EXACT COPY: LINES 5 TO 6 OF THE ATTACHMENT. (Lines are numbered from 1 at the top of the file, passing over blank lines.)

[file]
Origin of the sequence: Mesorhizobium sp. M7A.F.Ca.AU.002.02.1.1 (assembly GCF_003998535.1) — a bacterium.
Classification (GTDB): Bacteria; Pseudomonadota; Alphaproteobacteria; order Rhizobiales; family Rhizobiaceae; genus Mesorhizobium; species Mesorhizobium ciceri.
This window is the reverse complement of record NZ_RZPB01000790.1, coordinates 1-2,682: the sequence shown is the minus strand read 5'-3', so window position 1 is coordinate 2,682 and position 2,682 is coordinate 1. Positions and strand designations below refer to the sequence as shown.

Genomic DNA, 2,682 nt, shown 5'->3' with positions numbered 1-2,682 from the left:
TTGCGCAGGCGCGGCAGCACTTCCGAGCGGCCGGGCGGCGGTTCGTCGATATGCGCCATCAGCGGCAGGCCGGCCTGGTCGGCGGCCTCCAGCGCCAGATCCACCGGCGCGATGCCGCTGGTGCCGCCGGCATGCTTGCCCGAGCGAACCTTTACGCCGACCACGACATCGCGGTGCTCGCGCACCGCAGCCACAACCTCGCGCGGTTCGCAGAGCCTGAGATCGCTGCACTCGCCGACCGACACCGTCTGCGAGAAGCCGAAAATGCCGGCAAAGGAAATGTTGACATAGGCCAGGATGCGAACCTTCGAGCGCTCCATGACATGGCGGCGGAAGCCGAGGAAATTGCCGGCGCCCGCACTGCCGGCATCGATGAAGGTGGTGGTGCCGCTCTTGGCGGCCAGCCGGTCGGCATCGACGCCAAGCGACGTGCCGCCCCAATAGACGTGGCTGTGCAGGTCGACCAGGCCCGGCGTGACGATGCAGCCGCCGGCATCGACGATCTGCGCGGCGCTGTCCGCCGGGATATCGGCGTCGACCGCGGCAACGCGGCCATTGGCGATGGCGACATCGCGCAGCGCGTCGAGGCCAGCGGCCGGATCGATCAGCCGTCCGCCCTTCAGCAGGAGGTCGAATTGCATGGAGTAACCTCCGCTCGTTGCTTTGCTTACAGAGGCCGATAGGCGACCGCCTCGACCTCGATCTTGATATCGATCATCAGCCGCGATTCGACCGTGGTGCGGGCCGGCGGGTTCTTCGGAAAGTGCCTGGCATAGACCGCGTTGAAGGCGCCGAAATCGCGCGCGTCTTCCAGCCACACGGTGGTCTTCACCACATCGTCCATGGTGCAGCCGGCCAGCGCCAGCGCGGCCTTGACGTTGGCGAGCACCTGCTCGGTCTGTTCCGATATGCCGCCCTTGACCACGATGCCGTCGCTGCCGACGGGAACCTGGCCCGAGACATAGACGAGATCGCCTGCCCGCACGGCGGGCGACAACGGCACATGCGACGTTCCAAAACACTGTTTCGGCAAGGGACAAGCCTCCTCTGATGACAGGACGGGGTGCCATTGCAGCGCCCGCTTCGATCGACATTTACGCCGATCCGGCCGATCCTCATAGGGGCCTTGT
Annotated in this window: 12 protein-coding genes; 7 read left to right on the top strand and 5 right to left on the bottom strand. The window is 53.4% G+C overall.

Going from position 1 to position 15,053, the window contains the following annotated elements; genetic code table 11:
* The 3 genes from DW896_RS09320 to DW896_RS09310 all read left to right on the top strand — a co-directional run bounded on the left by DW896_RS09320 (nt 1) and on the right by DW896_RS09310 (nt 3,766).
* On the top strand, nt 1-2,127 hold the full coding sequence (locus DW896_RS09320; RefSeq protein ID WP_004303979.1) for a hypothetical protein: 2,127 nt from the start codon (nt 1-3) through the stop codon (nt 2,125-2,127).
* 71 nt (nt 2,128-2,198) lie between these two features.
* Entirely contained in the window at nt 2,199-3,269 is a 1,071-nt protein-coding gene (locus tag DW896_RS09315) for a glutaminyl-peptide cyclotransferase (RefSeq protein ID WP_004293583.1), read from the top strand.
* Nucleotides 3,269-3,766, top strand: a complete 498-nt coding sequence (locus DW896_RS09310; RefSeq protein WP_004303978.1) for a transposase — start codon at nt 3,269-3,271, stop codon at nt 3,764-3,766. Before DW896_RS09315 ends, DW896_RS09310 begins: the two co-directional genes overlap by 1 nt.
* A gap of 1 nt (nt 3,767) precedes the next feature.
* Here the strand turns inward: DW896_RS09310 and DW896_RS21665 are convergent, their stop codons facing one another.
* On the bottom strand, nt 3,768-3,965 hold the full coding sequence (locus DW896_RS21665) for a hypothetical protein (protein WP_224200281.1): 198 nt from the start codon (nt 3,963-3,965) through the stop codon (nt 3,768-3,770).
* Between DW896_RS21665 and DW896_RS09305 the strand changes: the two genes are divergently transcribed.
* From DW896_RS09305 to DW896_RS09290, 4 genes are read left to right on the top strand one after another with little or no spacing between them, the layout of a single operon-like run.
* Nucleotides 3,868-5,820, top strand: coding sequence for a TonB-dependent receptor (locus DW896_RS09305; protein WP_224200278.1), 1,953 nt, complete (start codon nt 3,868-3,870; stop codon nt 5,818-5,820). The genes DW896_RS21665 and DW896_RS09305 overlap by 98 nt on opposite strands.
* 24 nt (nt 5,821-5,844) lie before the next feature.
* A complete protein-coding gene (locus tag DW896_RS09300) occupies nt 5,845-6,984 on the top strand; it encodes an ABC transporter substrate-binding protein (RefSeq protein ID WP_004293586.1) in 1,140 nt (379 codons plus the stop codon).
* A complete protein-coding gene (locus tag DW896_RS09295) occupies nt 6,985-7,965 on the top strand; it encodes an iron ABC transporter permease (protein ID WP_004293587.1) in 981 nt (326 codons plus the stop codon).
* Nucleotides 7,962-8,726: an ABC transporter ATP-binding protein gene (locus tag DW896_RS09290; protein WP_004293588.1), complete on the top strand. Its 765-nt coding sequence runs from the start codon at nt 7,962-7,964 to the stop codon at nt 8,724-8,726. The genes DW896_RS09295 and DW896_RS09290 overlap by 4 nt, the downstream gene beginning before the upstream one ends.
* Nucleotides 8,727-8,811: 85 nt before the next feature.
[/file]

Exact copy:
TTGCGCAGGCGCGGCAGCACTTCCGAGCGGCCGGGCGGCGGTTCGTCGATATGCGCCATCAGCGGCAGGCCGGCCTGGTCGGCGGCCTCCAGCGCCAGATCCACCGGCGCGATGCCGCTGGTGCCGCCGGCATGCTTGCCCGAGCGAACCTTTACGCCGACCACGACATCGCGGTGCTCGCGCACCGCAGCCACAACCTCGCGCGGTTCGCAGAGCCTGAGATCGCTGCACTCGCCGACCGACACCGTCTGCGAGAAGCCGAAAATGCCGGCAAAGGAAATGTTGACATAGGCCAGGATGCGAACCTTCGAGCGCTCCATGACATGGCGGCGGAAGCCGAGGAAATTGCCGGCGCCCGCACTGCCGGCATCGATGAAGGTGGTGGTGCCGCTCTTGGCGGCCAGCCGGTCGGCATCGACGCCAAGCGACGTGCCGCCCCAATAGACGTGGCTGTGCAGGTCGACCAGGCCCGGCGTGACGATGCAGCCGCCGGCATCGACGATCTGCGCGGCGCTGTCCGCCGGGATATCGGCGTCGACCGCGGCAACGCGGCCATTGGCGATGGCGACATCGCGCAGCGCGTCGAGGCCAGCGGCCGGATCGATCAGCCGTCCGCCCTTCAGCAGGAGGTCGAATTGCATGGAGTAACCTCCGCTCGTTGCTTTGCTTACAGAGGCCGATAGGCGACCGCCTCGACCTCGATCTTGATATCGATCATCAGCCGCGATTCGACCGTGGTGCGGGCCGGCGGGTTCTTCGGAAAGTGCCTGGCATAGACCGCGTTGAAGGCGCCGAAATCGCGCGCGTCTTCCAGCCACACGGTGGTCTTCACCACATCGTCCATGGTGCAGCCGGCCAGCGCCAGCGCGGCCTTGACGTTGGCGAGCACCTGCTCGGTCTGTTCCGATATGCCGCCCTTGACCACGATGCCGTCGCTGCCGACGGGAACCTGGCCCGAGACATAGACGAGATCGCCTGCCCGCACGGCGGGCGACAACGGCACATGCGACGTTCCAAAACACTGTTTCGGCAAGGGACAAGCCTCCTCTGATGACAGGACGGGGTGCCATTGCAGCGCCCGCTTCGATCGACATTTACGCCGATCCGGCCGATCCTCATAGGGGCCTTGT
Annotated in this window: 12 protein-coding genes; 7 read left to right on the top strand and 5 right to left on the bottom strand. The window is 53.4% G+C overall.